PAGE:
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The ghostwriter: Philip Roth was a master in the attempted manipulation of his own image, both during his life and after his death

In 1980, the Pulitzer Prize for fiction went to The Executioner’s Song by Norman Mailer. This proved a surprising choice, not just because the fiction prize was claimed by a work of nominal narrative nonfiction: a 1,000 page-plus journalistic foray into the mind of notorious murderer Gary Gilmore, who was convicted and then became a vocal advocate for the state to follow through on its promise to put him to death. The other reason the choice was odd is that the three-member prize committee that year – composed of jury chair Frank D. McConnell, New York Times book critic Anatole Broyard, and Newsweek book review editor Walter Clemons – unanimously chose a different book as the winner.

That novel was The Ghost Writer, the first volume in Philip Roth’s Zuckerman trilogy and widely regarded as one of the author’s finest works – if not one of the finest American novels to appear in the second half of the 20th century.

In his (now notorious and tainted) biography of Roth, Blake Bailey quotes the author writing to his friend Joel Conarroe, “We wuz robbed.”

Fair dinkum, as the Aussies might say, especially for a writer as single-minded in his focus on literary reputation as was Roth. Except, in retrospect, one of the three Pulitzer jurists’ names stands out. Roth and Broyard were acquainted, as Roth himself makes clear in an open letter to Wikipedia, published online on The New Yorker’s blog in September 2012 and reprinted in the Library of America volume Why Write? Collected Nonfiction 1960–2013. In his open letter – putatively disclaiming Wikipedia’s assertion that Broyard served as the progenitor for Coleman Silk, the main character in Roth’s 2000 novel The Human Stain – Roth sketches out the times and places his and Broyard’s lives intersected, beginning with a beach in Amagansett in 1958, when both men were just starting out on their literary careers.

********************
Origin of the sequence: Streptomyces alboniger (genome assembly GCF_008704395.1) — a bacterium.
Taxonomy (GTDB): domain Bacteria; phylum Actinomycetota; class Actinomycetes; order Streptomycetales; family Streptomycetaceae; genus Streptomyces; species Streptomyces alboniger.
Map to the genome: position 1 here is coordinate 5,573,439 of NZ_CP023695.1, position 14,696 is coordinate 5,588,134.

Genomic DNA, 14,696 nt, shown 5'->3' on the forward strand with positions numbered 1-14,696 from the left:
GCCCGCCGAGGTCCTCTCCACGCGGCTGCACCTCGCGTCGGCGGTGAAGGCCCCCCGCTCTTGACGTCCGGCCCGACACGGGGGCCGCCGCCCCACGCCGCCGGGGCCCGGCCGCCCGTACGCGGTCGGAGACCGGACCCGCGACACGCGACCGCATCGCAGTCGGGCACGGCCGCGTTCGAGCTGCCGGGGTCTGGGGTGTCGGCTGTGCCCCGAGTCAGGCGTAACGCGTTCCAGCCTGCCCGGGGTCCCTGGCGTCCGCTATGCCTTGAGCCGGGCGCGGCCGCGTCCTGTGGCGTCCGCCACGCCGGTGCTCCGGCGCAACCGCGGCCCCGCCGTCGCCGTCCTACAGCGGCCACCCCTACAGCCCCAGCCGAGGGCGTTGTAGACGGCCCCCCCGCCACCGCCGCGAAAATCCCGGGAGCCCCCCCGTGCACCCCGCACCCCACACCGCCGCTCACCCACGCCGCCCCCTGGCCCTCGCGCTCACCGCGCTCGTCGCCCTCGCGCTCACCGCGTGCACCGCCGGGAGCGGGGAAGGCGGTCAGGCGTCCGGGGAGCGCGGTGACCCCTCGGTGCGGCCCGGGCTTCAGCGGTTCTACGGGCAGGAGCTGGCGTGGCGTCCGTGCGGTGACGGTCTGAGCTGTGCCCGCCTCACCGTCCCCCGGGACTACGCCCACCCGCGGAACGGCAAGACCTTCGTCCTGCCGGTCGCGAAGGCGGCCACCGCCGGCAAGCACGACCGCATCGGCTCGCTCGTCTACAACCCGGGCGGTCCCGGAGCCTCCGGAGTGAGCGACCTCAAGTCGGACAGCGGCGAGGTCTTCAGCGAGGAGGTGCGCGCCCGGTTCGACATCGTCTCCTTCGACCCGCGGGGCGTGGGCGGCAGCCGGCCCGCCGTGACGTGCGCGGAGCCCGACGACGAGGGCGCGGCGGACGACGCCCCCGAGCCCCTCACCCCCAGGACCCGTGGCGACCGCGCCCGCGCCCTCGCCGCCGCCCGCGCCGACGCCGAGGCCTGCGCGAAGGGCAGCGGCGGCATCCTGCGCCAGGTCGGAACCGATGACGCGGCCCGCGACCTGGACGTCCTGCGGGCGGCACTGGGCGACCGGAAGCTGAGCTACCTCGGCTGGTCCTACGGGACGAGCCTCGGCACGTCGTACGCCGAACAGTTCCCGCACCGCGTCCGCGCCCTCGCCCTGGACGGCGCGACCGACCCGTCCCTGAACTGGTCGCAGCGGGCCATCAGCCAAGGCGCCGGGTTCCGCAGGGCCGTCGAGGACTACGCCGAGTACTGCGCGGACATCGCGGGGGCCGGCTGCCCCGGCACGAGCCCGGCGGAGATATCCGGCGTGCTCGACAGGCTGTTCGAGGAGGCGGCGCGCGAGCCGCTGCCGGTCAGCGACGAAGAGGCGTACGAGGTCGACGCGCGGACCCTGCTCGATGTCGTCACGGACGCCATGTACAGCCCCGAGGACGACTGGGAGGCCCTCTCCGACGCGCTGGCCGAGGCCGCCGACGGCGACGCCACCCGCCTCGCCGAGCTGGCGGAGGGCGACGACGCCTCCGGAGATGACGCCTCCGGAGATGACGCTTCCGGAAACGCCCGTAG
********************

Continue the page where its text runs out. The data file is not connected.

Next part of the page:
What is most striking is a story Roth relates about meeting Broyard in a New York shoe store “as best I can remember, in the 1980s.” The story includes a salient detail, which Bailey also reprints in his biography: “Since Broyard was by then the Times’s most intellectually stylish book reviewer, I told him that I would like to have him sit down in the chair beside me and allow me to buy him a pair of shoes as well, hoping thereby, I forthrightly admitted, to deepen his appreciation for my next book.”

Thus are literary reputations secured.

Though Roth demurs that this amounted to “a playful, amusing encounter” that “lasted ten minutes at most,” the chumminess inherent in a relationship that also includes the critic sitting in a position to determine whether a writer should receive one of the most prestigious literary awards in the U.S. might strike some outside observers – and even some insiders – as too close for comfort.

Indeed, Georgetown University’s Jacques Berlinerblau has written a forthcoming book tracing in part this very subject. According to a weekend article in The Guardian, Berlinerblau was “surprised” by the extent to which Roth, in correspondence, promoted his own work and plugged his novels for prizes in contexts that might be seen as extending beyond those ubiquitous “for your consideration” newspaper ads that proliferate at Oscar time. “The thing I learnt about Roth in looking through this material is how much time he spent networking, scratching people’s backs, placing his people in positions, voting for them,” Berlinerblau is quoted as saying. “There are countless examples of friends in publishing and the literary worlds doing favours for Roth – some of those including awards committees. There is ample reason to infer from their responses that Roth reciprocated.” (Perhaps with an offer to purchase “an expensive pair of Paul Stuart shoes,” in Roth’s own words.)